Filipino food

How a Bicolano family sells hundreds of laing a day on TikTok Shop

Lance Spencer Yu

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How a Bicolano family sells hundreds of laing a day on TikTok Shop

HOMEMADE. Here are the most popular ginataang products of Josefina's Homemade Food.

Josefina's Homemade Food

Small local businesses like Josefina's Homemade Food have turned to TikTok videos and live selling to reach a nationwide audience – and big brands have quickly followed

MANILA, Philippines – What started out as a carinderia or eatery in Bicol is now a nationwide business that sells hundreds of ready-to-eat laing and ginataang santol every day – and a big reason for it is TikTok.

With its deliciously spicy bottled ginataang products, Josefina’s Homemade Food has established itself as one of the most popular small food and beverage vendors on TikTok Shop. As much as 70% of the family business’ total sales now comes from the online platform.

“Prior to TikTok Shop, we were only getting a few orders, less than 20,” business owner Abbie Ricohermoso told Rappler. “In 2023, noong pinasok po namin si TikTok Shop, doon po tumaas talaga ‘yung sales namin. Na-experience na namin, 100- to 200-plus.”

(In 2023, when we entered TikTok Shop, that’s where our sales really went up. We experienced it reaching 100- to 200-plus.)

Ricohermoso said TikTok Shop is “very effective” as a platform to speak to her customers through live selling, empowering the small business to reach anyone and everyone.

RECOGNIZED. Josefina Barcela (left) and her daughter, Abbie Ricohermoso (right), are recognized for being among TikTok Shop’s top vendors. Photo from TikTok

“We promote our products through live streaming, through content creation. We’re not content creators but through TikTok, we can create raw videos. And that’s what people want – very genuine, very authentic,” Ricohermoso told Rappler in a mix of English and Filipino.

Parang breath of fresh air nang makapanood ka ng isang genuine video na nagluluto talaga. And then hindi mo lang mapapanood, makakain mo rin siya, puwede kang umorder,” she added.

(It’s a breath of fresh air that you see a genuine video of someone actually cooking. And you don’t just watch it, but you can actually order and eat it too.)

A humble carinderia in Bicol

Though it was Ricohermoso’s social media savvy that brought the family business to a nationwide audience, the story of Josefina’s Homemade Food started much earlier – with a small carinderia in Bicol owned by her mother, Josefina Barcela.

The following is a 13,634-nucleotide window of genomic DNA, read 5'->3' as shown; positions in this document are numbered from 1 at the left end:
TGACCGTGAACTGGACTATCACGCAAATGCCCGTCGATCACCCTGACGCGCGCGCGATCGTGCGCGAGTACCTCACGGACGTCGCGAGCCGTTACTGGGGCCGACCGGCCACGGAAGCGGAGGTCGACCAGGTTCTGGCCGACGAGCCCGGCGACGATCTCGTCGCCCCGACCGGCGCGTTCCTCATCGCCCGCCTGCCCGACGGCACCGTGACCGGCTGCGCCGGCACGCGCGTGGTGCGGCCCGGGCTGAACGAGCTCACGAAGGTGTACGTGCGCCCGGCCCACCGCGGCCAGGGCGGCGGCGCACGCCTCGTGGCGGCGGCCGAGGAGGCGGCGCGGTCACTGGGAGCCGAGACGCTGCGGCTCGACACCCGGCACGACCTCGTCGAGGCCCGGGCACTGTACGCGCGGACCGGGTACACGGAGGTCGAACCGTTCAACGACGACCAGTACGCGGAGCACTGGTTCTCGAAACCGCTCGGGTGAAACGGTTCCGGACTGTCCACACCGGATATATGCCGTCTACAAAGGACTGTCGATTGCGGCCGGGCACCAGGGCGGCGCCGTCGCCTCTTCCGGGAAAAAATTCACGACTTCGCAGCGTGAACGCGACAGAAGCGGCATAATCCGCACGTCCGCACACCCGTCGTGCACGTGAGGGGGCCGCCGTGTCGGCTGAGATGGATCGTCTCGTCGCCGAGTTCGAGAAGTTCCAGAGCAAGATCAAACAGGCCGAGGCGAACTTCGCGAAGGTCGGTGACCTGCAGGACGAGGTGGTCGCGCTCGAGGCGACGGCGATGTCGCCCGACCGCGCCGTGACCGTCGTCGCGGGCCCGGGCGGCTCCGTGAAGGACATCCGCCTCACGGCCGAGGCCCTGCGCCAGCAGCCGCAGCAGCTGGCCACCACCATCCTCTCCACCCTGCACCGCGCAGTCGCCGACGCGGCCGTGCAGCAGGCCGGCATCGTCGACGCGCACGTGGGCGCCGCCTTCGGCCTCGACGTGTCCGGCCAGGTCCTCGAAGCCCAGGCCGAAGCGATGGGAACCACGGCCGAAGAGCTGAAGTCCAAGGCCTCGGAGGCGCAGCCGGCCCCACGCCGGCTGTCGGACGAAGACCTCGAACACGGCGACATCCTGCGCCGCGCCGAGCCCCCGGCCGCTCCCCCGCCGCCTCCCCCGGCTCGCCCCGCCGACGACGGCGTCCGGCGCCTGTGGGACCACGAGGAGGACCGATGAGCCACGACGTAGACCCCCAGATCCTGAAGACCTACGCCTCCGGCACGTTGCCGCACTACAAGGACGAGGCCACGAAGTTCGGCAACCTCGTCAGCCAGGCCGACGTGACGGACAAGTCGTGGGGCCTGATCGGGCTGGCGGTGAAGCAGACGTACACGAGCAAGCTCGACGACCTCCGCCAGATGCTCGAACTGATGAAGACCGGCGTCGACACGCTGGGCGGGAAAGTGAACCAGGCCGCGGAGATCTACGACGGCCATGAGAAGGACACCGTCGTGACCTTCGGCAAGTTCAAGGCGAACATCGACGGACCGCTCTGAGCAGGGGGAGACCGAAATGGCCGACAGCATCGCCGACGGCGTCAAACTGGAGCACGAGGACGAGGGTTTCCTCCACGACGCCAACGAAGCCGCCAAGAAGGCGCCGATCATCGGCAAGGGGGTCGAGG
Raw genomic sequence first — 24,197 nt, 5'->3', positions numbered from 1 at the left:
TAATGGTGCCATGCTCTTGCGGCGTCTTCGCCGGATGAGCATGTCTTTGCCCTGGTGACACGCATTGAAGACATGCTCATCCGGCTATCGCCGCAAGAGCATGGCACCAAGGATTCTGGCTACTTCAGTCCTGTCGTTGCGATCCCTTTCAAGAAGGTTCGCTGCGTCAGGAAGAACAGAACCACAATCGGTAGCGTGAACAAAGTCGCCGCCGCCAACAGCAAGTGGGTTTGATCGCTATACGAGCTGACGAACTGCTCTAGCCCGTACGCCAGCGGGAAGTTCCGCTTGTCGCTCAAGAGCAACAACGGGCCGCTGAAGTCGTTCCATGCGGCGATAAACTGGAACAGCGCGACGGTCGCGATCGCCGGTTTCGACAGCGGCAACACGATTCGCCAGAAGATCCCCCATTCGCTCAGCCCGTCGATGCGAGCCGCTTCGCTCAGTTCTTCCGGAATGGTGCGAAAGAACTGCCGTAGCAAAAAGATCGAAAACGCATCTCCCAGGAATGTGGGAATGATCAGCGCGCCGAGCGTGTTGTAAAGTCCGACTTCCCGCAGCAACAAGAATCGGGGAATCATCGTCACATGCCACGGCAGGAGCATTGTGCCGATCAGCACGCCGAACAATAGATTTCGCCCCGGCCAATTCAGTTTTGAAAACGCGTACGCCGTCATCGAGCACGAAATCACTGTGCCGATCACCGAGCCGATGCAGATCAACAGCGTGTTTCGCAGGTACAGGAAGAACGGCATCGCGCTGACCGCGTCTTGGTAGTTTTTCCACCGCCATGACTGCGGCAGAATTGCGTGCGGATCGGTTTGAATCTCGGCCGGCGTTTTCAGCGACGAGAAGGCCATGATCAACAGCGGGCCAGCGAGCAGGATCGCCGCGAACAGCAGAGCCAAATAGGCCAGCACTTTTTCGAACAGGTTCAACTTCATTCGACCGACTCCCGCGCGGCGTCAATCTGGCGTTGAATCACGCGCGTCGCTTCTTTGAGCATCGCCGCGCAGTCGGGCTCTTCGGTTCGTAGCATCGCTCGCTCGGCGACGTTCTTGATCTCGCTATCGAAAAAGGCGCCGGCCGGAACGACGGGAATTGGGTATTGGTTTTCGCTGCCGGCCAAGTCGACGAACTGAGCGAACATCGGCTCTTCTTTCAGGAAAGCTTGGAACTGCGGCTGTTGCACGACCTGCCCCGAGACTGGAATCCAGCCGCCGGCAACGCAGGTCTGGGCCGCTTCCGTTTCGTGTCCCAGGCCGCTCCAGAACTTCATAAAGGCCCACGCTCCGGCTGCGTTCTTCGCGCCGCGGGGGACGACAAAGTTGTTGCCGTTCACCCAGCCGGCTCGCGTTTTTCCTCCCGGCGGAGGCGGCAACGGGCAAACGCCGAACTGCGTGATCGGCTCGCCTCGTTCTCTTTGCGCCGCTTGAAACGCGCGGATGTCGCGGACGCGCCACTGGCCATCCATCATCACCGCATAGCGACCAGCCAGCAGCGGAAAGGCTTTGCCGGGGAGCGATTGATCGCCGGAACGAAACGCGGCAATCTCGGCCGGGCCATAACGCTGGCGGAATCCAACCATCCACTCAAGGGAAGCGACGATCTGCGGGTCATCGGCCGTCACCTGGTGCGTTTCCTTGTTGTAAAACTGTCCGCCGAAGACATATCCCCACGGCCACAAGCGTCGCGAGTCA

HOMEMADE. Josefina Barcela continues to make laing by hand to this day. Photo from Abbie Ricohermoso

Over decades, Barcela perfected her recipes.

Ang laing namin ay special ang pagkakaluto kasi more on niyog siya, tapos wala kaming ingredients na pampalasa, walang preservative. ‘Yun lang talaga,” Barcela said.

(Our laing is cooked in a special way because it uses more coconut, and it doesn’t have added flavoring or preservatives. That’s really all it is.)

After coming to Manila, Barcela brought those recipes with her, cooking Bicolano specialties for loved ones. But demand started to grow, and their family began selling bottled ready-to-eat versions of laing, ginataang santol, and Bicol express.

Ang gusto po namin ay parang ibalik po sila sa Bicol, and since ‘yun po ang specialty namin, we make sure na ‘yung mga main ingredients po namin ay directly sinosource po natin sa Bicol (We want to virtually bring them back to Bicol, and since that’s our specialty, we make sure to directly source our main ingredients from Bicol),” Ricohermoso said.

In the early days, Ricohermoso’s family used to work as a small team. Now, their business has grown to include 10 employees, although her 74-year-old mother still cooks the huge batches of laing by hand every day. Barcela’s 70-year-old husband, Jorge, helps too, cracking open dozens and dozens of coconuts.

We really started na kami-kami lang. Mother ko, brother ko, ako, and then ‘yung husband ko (We really started the business with just us – my mother, brother, me, and my husband),” Ricohermoso told Rappler. “Now, through TikTok Shop, we are able to employ more people.”

From a small eatery in Bicol, Josefina’s Homemade Food now dreams of going global. Ricohermoso plans on setting up a bigger facility and getting approval from the Food and Drug Administration – the first steps to eventually shipping their ginataang products overseas.

TikTok Shop’s power

Other micro, small, and medium enterprises have also found success through TikTok Shop. Since it launched in 2021, the platform now has over 2 million sellers, the majority of which are local businesses.

In particular, electronics, fashion, lifestyle, and fast-moving consumer goods were the business industries that saw the most growth, according to Jonah Ople, TikTok Shop’s category lead for fashion.

For instance, electronics had the fastest growth in terms of gross merchandise value or GMV, tripling in the first quarter of 2024 versus the same quarter in 2023. Meanwhile, fashion saw the largest live GMV growth in Q1 2024, as it grew 2.5 times year-on-year.

Ople also said TikTok is making an effort to put local Filipino goods “at the forefront of our platform.” This includes simplifying the requirements for a small local seller to get their TikTok Shop started.

Nevertheless, big brands have taken to TikTok as well, with Nestlé Philippines now among the biggest vendors on the social media platform. The food and beverage giant said its TikTok Shop now delivers over 100,000 buyers and 200,000 orders monthly, growing 36% month-on-month. –

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Lance Spencer Yu

Lance Spencer Yu is a multimedia reporter who covers the transportation, tourism, infrastructure, finance, agriculture, and corporate sectors, as well as macroeconomic issues.